Vectorize for Better Performance
Vectorization is the operation of Single Instruction Multiple Data (SIMD) instructions (like Intel® Advanced Vector Extensions and Intel® Advanced Vector Extensions 512) on multiple data objects in parallel within a single CPU core. This can greatly increase performance by reducing loop overhead and making better use of the multiple math units in each core.
- Use Roofline Analysis to see performance "headroom" and to co-optimize memory and compute.
- Find loops that will benefit the most from better vectorization.
- Identify where it is safe to force compiler vectorization.
Visualize actual performance against hardware-imposed performance ceilings (rooflines)—such as memory bandwidth and compute capacity—which provide an ideal roadmap of potential optimization steps. This analysis highlights loops that have the most headroom for improvement, allowing you to focus on areas that deliver the biggest performance payoff.
Use the Roofline chart to answer the key questions, including:
- Does the application work optimally on current memory and compute resources?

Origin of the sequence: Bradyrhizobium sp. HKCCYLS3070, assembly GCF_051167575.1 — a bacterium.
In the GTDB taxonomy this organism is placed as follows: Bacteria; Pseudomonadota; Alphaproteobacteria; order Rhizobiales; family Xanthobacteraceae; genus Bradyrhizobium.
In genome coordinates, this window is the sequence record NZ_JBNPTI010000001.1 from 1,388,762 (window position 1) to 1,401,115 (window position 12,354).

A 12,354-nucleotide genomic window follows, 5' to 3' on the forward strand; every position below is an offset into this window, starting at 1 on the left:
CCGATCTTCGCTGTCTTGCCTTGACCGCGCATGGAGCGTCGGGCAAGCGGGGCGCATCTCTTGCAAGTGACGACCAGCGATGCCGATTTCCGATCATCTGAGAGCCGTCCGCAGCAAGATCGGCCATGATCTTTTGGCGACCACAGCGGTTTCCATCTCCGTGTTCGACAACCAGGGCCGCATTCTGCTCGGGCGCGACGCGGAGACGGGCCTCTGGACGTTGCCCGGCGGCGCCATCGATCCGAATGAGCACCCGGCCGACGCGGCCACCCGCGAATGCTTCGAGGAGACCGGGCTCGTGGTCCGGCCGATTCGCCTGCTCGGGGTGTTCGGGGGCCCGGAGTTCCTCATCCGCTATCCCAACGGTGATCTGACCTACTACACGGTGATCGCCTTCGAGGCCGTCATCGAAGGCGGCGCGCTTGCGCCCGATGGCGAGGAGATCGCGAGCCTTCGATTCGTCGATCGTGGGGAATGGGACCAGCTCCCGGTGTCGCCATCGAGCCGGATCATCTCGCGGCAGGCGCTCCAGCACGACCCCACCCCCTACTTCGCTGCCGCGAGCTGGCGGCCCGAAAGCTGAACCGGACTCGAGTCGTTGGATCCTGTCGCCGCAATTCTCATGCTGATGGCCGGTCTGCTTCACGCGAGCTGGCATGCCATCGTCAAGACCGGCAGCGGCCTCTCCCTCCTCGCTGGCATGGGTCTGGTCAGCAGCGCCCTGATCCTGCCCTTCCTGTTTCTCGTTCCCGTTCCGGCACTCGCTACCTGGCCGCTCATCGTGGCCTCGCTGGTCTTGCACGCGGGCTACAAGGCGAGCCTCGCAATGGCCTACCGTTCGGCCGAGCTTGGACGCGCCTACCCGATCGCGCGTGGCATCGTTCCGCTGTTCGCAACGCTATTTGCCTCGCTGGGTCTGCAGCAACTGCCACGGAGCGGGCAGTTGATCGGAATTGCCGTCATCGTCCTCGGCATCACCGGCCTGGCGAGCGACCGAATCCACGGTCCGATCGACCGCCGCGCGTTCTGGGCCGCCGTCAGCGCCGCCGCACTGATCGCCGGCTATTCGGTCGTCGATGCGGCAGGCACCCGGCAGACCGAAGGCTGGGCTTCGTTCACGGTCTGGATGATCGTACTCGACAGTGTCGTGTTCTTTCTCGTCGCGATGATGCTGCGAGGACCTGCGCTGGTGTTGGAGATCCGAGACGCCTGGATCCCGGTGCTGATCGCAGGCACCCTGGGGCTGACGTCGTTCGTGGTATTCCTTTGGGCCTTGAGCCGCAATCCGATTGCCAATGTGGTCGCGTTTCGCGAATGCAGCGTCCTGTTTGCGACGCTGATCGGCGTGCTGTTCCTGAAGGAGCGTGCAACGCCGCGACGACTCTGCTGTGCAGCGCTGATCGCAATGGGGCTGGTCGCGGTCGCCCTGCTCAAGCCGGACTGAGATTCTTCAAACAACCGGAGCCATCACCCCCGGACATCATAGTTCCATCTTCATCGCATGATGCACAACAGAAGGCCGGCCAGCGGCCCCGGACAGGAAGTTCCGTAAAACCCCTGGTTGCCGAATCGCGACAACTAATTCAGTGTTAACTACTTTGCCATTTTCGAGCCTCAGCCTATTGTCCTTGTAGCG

- If not, what bottlenecks are limiting performance?
- What are the best candidates for optimization?
In addition to the floating point applications, integer applications—such as machine learning, big data domains, and database applications—can benefit from a Roofline analysis.
In this illustration, loops A and G are good optimization candidates. B has room to improve but will have less impact. E, C, D, and H are poor choices.
A Roofline chart visually depicts an application's performance (dots) relative to the hardware limitations (lines).
What Customers Are Saying
Learn About Additional Features
1 Roofline modeling was first proposed in 2009 by University of California at Berkeley researchers Samuel Williams, Andrew Waterman, and David Patterson in Roofline: An Insightful Visual Performance Model for Multicore Architectures.
Reference Cache-Aware Roofline Model (CARM) and Aleksandar Ilic, Frederico Pratas, and Leonel Sousa, Cache-Aware Roofline Model: Upgrading the Loft (IEEE Computer Architecture Letters, January 2014), volume 13, number 1, 21–24.